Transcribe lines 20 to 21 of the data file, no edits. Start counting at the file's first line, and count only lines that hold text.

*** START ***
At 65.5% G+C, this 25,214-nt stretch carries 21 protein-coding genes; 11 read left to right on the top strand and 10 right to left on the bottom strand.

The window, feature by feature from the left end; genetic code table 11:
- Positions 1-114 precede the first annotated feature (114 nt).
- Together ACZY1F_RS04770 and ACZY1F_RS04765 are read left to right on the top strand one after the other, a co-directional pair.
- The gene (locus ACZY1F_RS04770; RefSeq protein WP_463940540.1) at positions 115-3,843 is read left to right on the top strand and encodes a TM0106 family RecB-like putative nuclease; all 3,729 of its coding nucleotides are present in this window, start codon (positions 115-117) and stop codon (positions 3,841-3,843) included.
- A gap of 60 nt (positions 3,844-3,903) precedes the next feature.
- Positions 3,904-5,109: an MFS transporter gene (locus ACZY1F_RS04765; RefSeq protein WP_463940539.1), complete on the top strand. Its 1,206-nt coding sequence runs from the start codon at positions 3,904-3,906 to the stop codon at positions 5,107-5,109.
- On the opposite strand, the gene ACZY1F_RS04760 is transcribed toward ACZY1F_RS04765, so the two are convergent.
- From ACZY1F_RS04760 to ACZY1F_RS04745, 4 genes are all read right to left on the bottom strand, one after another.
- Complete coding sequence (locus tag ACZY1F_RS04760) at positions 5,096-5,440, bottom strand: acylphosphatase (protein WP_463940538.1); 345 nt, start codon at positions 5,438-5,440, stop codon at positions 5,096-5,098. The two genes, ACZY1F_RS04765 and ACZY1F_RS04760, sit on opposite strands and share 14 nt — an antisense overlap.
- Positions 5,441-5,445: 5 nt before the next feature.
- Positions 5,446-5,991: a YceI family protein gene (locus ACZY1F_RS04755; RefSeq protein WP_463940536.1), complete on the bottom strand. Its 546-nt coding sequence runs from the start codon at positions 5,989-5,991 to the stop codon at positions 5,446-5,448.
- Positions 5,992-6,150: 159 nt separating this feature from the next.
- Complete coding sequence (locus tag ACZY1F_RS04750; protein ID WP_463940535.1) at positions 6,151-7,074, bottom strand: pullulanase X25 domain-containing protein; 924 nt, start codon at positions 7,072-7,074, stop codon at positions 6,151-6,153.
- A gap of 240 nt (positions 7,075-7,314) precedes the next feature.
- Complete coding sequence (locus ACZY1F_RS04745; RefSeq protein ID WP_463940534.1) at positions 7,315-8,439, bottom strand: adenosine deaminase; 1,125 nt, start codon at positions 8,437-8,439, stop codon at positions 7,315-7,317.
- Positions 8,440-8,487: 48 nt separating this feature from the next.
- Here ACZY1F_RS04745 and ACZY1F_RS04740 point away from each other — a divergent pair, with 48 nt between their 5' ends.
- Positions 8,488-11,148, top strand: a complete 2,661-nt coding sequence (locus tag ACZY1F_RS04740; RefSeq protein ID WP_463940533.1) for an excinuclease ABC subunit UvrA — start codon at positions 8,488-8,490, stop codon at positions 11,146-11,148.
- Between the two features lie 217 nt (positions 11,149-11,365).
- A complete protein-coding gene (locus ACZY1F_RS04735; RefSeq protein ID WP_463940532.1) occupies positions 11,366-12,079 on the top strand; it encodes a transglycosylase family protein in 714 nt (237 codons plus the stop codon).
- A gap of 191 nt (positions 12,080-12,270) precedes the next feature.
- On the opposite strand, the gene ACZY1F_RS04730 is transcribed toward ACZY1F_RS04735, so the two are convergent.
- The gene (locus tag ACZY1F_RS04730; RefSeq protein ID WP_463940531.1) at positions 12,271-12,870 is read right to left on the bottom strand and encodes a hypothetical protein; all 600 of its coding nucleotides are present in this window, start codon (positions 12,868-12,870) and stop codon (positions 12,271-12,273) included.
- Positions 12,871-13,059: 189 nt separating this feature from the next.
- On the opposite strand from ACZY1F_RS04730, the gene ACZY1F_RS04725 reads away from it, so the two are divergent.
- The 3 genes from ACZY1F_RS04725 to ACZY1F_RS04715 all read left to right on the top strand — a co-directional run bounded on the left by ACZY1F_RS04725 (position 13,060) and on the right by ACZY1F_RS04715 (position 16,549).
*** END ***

- Between the two features lie 217 nt (positions 11,149-11,365).
- A complete protein-coding gene (locus ACZY1F_RS04735; RefSeq protein ID WP_463940532.1) occupies positions 11,366-12,079 on the top strand; it encodes a transglycosylase family protein in 714 nt (237 codons plus the stop codon).